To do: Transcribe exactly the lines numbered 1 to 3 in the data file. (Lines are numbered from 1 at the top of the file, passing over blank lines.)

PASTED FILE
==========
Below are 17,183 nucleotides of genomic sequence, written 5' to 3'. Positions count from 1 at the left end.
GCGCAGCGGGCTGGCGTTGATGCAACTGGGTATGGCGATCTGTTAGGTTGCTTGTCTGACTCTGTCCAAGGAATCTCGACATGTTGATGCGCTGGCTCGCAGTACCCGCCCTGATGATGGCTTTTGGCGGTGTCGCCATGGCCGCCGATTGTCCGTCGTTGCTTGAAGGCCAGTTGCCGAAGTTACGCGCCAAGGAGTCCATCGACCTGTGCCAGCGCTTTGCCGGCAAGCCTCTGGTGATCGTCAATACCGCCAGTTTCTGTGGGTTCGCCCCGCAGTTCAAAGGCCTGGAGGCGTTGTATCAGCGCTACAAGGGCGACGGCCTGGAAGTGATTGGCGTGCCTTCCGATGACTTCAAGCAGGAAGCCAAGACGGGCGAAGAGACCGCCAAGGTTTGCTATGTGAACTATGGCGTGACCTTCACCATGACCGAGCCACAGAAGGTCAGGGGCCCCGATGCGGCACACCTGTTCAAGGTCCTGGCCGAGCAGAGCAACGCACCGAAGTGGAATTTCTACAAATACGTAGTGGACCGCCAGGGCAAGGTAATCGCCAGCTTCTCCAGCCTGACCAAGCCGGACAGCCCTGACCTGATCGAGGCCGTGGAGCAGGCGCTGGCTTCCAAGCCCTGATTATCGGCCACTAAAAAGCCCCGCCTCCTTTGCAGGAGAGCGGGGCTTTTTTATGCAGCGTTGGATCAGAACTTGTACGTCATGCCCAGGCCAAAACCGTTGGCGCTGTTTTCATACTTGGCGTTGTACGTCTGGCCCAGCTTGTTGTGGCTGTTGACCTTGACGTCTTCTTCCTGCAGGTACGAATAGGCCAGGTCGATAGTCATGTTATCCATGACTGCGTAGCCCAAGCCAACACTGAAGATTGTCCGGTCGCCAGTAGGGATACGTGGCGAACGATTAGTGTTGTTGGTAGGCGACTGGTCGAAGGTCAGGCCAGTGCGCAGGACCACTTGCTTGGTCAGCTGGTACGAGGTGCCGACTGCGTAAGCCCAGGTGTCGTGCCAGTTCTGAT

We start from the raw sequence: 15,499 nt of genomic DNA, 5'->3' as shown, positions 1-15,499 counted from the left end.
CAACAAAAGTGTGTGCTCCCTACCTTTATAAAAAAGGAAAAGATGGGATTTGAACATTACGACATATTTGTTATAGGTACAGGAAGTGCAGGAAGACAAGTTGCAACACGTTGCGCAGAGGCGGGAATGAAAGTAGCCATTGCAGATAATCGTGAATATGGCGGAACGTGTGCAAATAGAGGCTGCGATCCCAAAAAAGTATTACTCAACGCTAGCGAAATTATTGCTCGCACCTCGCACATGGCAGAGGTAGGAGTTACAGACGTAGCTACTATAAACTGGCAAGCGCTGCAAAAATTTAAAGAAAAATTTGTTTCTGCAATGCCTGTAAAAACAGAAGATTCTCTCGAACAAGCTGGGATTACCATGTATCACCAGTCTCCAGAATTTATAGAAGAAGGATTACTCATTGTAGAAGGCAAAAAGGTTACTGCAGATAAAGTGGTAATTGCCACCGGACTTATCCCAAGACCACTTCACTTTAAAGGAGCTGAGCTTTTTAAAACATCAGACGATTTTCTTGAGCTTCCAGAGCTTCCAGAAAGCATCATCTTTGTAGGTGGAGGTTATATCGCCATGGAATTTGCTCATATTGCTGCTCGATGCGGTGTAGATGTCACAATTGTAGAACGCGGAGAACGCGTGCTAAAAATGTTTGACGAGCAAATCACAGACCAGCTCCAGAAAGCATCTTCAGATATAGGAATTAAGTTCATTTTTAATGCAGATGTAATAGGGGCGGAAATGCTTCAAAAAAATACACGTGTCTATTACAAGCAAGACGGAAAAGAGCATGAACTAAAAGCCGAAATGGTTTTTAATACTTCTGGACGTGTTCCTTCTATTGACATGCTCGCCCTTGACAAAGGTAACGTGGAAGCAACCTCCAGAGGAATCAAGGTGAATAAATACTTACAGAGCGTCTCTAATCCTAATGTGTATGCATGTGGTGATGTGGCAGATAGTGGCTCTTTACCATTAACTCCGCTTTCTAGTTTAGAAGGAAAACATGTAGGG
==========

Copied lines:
Below are 17,183 nucleotides of genomic sequence, written 5' to 3'. Positions count from 1 at the left end.
GCGCAGCGGGCTGGCGTTGATGCAACTGGGTATGGCGATCTGTTAGGTTGCTTGTCTGACTCTGTCCAAGGAATCTCGACATGTTGATGCGCTGGCTCGCAGTACCCGCCCTGATGATGGCTTTTGGCGGTGTCGCCATGGCCGCCGATTGTCCGTCGTTGCTTGAAGGCCAGTTGCCGAAGTTACGCGCCAAGGAGTCCATCGACCTGTGCCAGCGCTTTGCCGGCAAGCCTCTGGTGATCGTCAATACCGCCAGTTTCTGTGGGTTCGCCCCGCAGTTCAAAGGCCTGGAGGCGTTGTATCAGCGCTACAAGGGCGACGGCCTGGAAGTGATTGGCGTGCCTTCCGATGACTTCAAGCAGGAAGCCAAGACGGGCGAAGAGACCGCCAAGGTTTGCTATGTGAACTATGGCGTGACCTTCACCATGACCGAGCCACAGAAGGTCAGGGGCCCCGATGCGGCACACCTGTTCAAGGTCCTGGCCGAGCAGAGCAACGCACCGAAGTGGAATTTCTACAAATACGTAGTGGACCGCCAGGGCAAGGTAATCGCCAGCTTCTCCAGCCTGACCAAGCCGGACAGCCCTGACCTGATCGAGGCCGTGGAGCAGGCGCTGGCTTCCAAGCCCTGATTATCGGCCACTAAAAAGCCCCGCCTCCTTTGCAGGAGAGCGGGGCTTTTTTATGCAGCGTTGGATCAGAACTTGTACGTCATGCCCAGGCCAAAACCGTTGGCGCTGTTTTCATACTTGGCGTTGTACGTCTGGCCCAGCTTGTTGTGGCTGTTGACCTTGACGTCTTCTTCCTGCAGGTACGAATAGGCCAGGTCGATAGTCATGTTATCCATGACTGCGTAGCCCAAGCCAACACTGAAGATTGTCCGGTCGCCAGTAGGGATACGTGGCGAACGATTAGTGTTGTTGGTAGGCGACTGGTCGAAGGTCAGGCCAGTGCGCAGGACCACTTGCTTGGTCAGCTGGTACGAGGTGCCGACTGCGTAAGCCCAGGTGTCGTGCCAGTTCTGAT

We start from the raw sequence: 15,499 nt of genomic DNA, 5'->3' as shown, positions 1-15,499 counted from the left end.